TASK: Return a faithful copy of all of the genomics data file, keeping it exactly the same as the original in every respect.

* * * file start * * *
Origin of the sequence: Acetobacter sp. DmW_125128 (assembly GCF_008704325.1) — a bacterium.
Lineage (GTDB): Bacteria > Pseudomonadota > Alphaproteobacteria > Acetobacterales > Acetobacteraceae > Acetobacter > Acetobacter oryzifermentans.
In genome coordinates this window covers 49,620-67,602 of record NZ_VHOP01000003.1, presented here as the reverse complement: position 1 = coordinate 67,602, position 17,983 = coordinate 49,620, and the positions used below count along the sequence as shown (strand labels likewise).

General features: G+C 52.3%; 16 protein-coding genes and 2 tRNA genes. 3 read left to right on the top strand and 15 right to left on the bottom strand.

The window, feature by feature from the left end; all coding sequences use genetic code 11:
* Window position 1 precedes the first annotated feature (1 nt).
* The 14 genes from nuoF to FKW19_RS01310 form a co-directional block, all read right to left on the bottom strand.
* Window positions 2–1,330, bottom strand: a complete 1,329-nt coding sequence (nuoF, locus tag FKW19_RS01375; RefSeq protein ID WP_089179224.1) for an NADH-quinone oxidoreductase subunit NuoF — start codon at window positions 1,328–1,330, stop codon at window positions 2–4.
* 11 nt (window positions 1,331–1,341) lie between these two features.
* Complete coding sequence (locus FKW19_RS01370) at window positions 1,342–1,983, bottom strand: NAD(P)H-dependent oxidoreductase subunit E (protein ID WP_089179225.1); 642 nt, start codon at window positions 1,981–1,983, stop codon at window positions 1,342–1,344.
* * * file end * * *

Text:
Origin of the sequence: Acetobacter sp. DmW_125128 (assembly GCF_008704325.1) — a bacterium.
Lineage (GTDB): Bacteria > Pseudomonadota > Alphaproteobacteria > Acetobacterales > Acetobacteraceae > Acetobacter > Acetobacter oryzifermentans.
In genome coordinates this window covers 49,620-67,602 of record NZ_VHOP01000003.1, presented here as the reverse complement: position 1 = coordinate 67,602, position 17,983 = coordinate 49,620, and the positions used below count along the sequence as shown (strand labels likewise).

General features: G+C 52.3%; 16 protein-coding genes and 2 tRNA genes. 3 read left to right on the top strand and 15 right to left on the bottom strand.

The window, feature by feature from the left end; all coding sequences use genetic code 11:
* Window position 1 precedes the first annotated feature (1 nt).
* The 14 genes from nuoF to FKW19_RS01310 form a co-directional block, all read right to left on the bottom strand.
* Window positions 2–1,330, bottom strand: a complete 1,329-nt coding sequence (nuoF, locus tag FKW19_RS01375; RefSeq protein ID WP_089179224.1) for an NADH-quinone oxidoreductase subunit NuoF — start codon at window positions 1,328–1,330, stop codon at window positions 2–4.
* 11 nt (window positions 1,331–1,341) lie between these two features.
* Complete coding sequence (locus FKW19_RS01370) at window positions 1,342–1,983, bottom strand: NAD(P)H-dependent oxidoreductase subunit E (protein ID WP_089179225.1); 642 nt, start codon at window positions 1,981–1,983, stop codon at window positions 1,342–1,344.